In view of the above assumptions, and by way of example, the following equations can be derived from
If windings A and B are conducting current, winding C is floating and the terminal voltage Vc may be detected. When the transistor Xga is turned off, the current freewheels through the diode Dga. During this freewheeling period, and because there is no current in winding C, coil Lc induces a back EMF voltage ec measurable at coil tap Vc along with any other voltages present in winding C.
When summing the voltages around winding C; vc=ec+vn. The induced signal vc at coil tap Vc equals the back EMF signal c only when vn equals zero (or VCT as shown in
For winding A, we have
For winding B, we have
Where vd is the forward voltage drop of the diode Dga, vmos is the voltage drop on MOSFET Xgb, vn is the center tap voltage (Vct of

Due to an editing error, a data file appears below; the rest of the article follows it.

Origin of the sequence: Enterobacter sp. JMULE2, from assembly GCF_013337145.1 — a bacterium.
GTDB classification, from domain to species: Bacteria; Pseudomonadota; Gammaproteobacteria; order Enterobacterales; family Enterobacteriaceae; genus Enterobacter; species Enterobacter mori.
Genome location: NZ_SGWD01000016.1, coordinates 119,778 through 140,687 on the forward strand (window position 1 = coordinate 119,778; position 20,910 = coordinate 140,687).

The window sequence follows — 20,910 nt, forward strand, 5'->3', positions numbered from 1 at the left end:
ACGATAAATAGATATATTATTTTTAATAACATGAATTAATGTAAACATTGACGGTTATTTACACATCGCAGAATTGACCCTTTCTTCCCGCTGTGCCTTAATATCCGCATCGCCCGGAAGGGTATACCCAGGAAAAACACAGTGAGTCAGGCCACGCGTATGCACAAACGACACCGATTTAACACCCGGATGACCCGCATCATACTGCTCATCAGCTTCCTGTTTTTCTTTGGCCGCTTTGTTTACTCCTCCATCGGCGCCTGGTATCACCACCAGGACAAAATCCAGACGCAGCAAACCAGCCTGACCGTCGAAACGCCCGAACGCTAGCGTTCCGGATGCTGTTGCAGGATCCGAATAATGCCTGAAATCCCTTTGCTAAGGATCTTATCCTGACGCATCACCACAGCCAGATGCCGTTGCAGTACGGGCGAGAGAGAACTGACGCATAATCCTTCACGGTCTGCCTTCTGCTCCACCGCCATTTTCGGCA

Adding equations (1) and (2), we get
2v n =v mos −v d−(e a +e b) (3), and
Also from the balanced three-phase system, we have
e a +e b +e c=0 (5)
From (3) and (4),
So, the terminal voltage Vc,
If we ignore the second term of (7), the induced signal vc at coil tap Vc is a function of the back EMF voltage ec. However, especially at low speed and low voltage, the back EMF voltage ec is very small. Accordingly, one-half of the diode voltage of approximately 0.5 volts will significantly affect the induced signal vc for a system driving a 12-volt motor. Thus, the second term of equation (7) plays a significant role.
For a low voltage MOSFET, Rd is very low and its Vmos can be ignored, so (7) can be rewritten as,
The above equations demonstrate that the induced signal vc at the coil tap Vc is proportional to the back EMF ec of winding C with the exception of one-half of the voltage across the diode Dga, shown as voltage Vd in equation (8). As described below, an embodiment of the claimed invention provides a precondition circuit for compensating or offsetting the effect of diode Dga, or compensating for any other distortion in the induced signal vc at coil tap Vc.